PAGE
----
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An Indian-origin doctor based in London had warned against the cyber-hack of the UK's state-run National Health Service just days before it crippled the country's network.
Krishna Chinthapalli, a neurology registrar atthe National Hospital for Neurology and Neurosurgery in London, had said an increasing number of hospitals could be shut down by ransomeware attacks inan article on the vulnerability of the NHS network in the 'British Medical Journal' on Wednesday, two days before the major cyber hack of the National Health Service (NHS) system on Friday.
He had highlighted an incident at Papworth Hospital near Cambridge where a nurse clicked on a malicious link and malware infected her computer and started to encrypt sensitive files.
"Fortunately, the hospital's daily data backup had just been completed. The IT director admitted that they were very lucky, saying, 'Timing absolutely was everything for us," Chinthapalli wrote.
"We should be prepared: more hospitals will almost certainly be shut down by ransomware this year," he wrote.
The revelation came as UK Home Secretary Amber Rudd confirmed today that as many as 48 NHS trusts had been affected by thelarge-scale cyber-hack by an international criminal gang wreaked havoc around the country.
After chairing an emergency meeting of the COBRA committee, Rudd said that all but 6 trusts were now back to normal.
Confirming that 97 per cent of hospitals were "back to normal", she said,"This is a virus that attacked Windows platforms. The fact is the NHS has fallen victim to this."
The Opposition Liberal Democrat and Labour parties have both demanded an inquiry into the cyber-attack.
Patients of the state-funded country-wide service are still facing days of chaos as appointments and surgeries were cancelled after NHS organisations from London to Scotland were hit in the "ransomware" attack yesterday.
NHS Digital said the impact of the cyberattack could continue.
"The situation is changing and impacting organisations in a range of different ways," a spokesperson said.
Ciaran Martin, who leads the UK's National Cyber Security Centre, said his team was doing everything in their power to get "vital services" back up and running.
"We are very aware that attacks on critical services such as the NHS have a massive impact on individuals and their families, and we are doing everything in our power to help them restore these vital services," he said.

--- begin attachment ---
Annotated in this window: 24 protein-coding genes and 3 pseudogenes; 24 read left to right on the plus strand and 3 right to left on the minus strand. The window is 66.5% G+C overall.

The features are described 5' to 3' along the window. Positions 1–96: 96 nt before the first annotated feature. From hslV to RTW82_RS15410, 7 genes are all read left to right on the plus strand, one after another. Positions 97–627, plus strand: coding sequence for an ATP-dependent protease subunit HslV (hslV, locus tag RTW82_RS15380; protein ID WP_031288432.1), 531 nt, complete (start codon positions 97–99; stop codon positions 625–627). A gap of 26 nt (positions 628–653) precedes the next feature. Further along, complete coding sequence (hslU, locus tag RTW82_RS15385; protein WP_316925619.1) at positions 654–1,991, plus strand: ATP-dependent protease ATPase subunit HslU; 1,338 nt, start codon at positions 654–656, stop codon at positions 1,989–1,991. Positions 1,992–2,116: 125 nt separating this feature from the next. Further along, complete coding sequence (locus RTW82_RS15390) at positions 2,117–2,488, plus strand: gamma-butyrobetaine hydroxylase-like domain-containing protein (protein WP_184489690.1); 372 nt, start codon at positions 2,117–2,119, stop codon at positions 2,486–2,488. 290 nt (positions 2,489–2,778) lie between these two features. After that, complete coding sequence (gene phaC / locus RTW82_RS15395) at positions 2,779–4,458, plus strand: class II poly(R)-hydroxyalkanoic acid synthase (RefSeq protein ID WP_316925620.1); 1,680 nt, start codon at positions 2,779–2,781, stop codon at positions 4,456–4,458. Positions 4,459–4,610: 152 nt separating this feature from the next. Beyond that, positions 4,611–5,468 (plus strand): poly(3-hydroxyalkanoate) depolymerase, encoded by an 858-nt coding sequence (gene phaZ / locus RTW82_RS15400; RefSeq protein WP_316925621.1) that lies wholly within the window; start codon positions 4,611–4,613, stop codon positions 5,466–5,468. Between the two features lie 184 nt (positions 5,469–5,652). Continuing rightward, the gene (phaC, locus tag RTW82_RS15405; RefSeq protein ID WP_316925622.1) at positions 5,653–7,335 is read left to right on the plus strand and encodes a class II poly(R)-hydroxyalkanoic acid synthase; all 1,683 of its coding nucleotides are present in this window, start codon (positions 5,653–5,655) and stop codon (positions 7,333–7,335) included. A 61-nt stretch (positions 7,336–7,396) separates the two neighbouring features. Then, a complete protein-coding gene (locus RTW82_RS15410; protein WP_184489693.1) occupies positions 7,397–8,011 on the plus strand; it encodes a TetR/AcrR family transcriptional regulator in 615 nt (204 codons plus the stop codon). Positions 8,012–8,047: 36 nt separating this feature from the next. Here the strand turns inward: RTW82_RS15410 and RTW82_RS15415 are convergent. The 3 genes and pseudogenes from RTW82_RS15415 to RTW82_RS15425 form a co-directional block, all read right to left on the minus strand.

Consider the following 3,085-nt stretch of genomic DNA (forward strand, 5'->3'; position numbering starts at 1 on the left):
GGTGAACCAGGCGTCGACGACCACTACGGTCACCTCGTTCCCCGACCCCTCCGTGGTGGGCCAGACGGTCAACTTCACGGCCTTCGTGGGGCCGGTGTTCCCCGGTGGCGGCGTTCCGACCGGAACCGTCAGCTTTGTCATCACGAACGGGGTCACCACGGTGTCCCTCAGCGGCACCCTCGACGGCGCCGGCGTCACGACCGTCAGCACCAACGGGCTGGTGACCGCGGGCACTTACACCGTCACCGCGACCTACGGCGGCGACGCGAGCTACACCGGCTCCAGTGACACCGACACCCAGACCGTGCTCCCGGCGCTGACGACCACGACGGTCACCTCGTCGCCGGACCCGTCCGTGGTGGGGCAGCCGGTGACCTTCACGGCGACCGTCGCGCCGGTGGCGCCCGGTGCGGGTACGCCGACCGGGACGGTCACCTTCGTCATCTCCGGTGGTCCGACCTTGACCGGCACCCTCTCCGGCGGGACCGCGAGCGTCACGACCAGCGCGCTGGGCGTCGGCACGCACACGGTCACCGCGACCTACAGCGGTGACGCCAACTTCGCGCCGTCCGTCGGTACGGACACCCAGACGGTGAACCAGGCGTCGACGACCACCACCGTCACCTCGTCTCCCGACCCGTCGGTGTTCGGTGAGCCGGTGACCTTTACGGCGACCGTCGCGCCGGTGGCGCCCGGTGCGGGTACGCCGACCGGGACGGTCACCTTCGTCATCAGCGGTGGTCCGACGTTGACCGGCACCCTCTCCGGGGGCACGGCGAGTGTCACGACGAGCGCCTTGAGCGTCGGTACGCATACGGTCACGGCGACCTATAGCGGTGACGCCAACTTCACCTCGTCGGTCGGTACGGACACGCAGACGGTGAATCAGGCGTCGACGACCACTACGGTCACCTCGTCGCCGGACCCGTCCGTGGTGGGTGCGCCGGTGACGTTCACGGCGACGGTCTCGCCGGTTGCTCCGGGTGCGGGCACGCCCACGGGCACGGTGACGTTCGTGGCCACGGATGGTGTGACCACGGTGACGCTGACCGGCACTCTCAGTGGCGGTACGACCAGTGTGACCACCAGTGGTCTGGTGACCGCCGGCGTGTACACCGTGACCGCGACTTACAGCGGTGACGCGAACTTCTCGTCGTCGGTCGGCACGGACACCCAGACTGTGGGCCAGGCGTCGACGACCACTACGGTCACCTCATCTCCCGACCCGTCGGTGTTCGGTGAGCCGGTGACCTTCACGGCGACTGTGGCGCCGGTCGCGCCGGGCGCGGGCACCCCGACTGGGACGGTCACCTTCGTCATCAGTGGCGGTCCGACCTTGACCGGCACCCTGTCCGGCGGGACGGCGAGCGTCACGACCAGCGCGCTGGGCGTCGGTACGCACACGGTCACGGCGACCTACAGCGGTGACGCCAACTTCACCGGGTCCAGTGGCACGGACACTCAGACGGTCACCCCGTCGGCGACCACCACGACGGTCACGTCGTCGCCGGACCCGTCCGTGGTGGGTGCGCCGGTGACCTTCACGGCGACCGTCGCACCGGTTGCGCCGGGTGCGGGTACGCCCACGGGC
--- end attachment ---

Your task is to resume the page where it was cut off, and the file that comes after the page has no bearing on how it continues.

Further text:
"It's important to understand that cyber attacks can be different from other forms of crime in that their sometimes highly technical and anonymous nature means it can take some time to understand how it worked, who was behind it and what the impact is," he told the BBC.
Critically ill patients are being diverted to unaffected hospitals as computer systems failed in A&E units and doctors were locked out of test results, X-rays and patient records.
NHS England said patients needing emergency treatment should go to Accidents & Emergency (A&E) or access emergency services as they normally would.
However, there have been some reports of ambulances being diverted from affected hospitals and individual NHS trusts have asked registered patients not to attend unless it is urgent.
London's Barts Health NHS Trust, the largest trust in the UK, cancelled all outpatient appointments at its five hospitals today.
The NHS has not been affected in Wales and Northern Ireland.
The assault is part of an attack that has affected organisations in more than 70 countries, including the United States, China, Russia and Spain, disrupting power and telephone companies.
Gangs are thought to have used tools stolen from US spies and dumped online by hackers linked to Russia.
"This is not targeted at the NHS, it's an international attack and a number of countries and organisations have been affected," British Prime Minister Theresa May said.
"The National Cyber Security Centre is working closely with NHS Digital to ensure they support the organisations concerned and that they protect patient safety. We are not aware of any evidence that patient data has been compromised," she said.
The attack came after warnings of NHS vulnerability, with cybersecurity allegedly neglected despite a series of attempted hacks.
Ransomware programmes, which are sent by email and spread swiftly, can be bought on the dark web with sellers negotiating a percentage of the takings.
"We will be advising NHS trusts to modernise their platforms," UK home secretary Amber Rudd said.
The malware used in the NHS attack is called WannaCry and attacks Windows operating systems.
It encrypts files on a user's computer, blocking them from view, before demanding money, via an on-screen message, to access them again.
The demand is for a payment of 300 dollars in virtual currency Bitcoin to unlock the files.
The virus is usually covertly installed on to computers by hiding within emails containing links, which users are tricked into opening.
A German ticket machine, a university laboratory in Italy and a number of Spanish firms - including telecoms giant Telefonica, power firm Iberdrola and utility provider Gas Natural - are among those hit by the outbreak.
Portugal Telecom, delivery company FedEx, a Swedish local authority and Megafon, the second largest mobile phone network in Russia, also said they had been affected.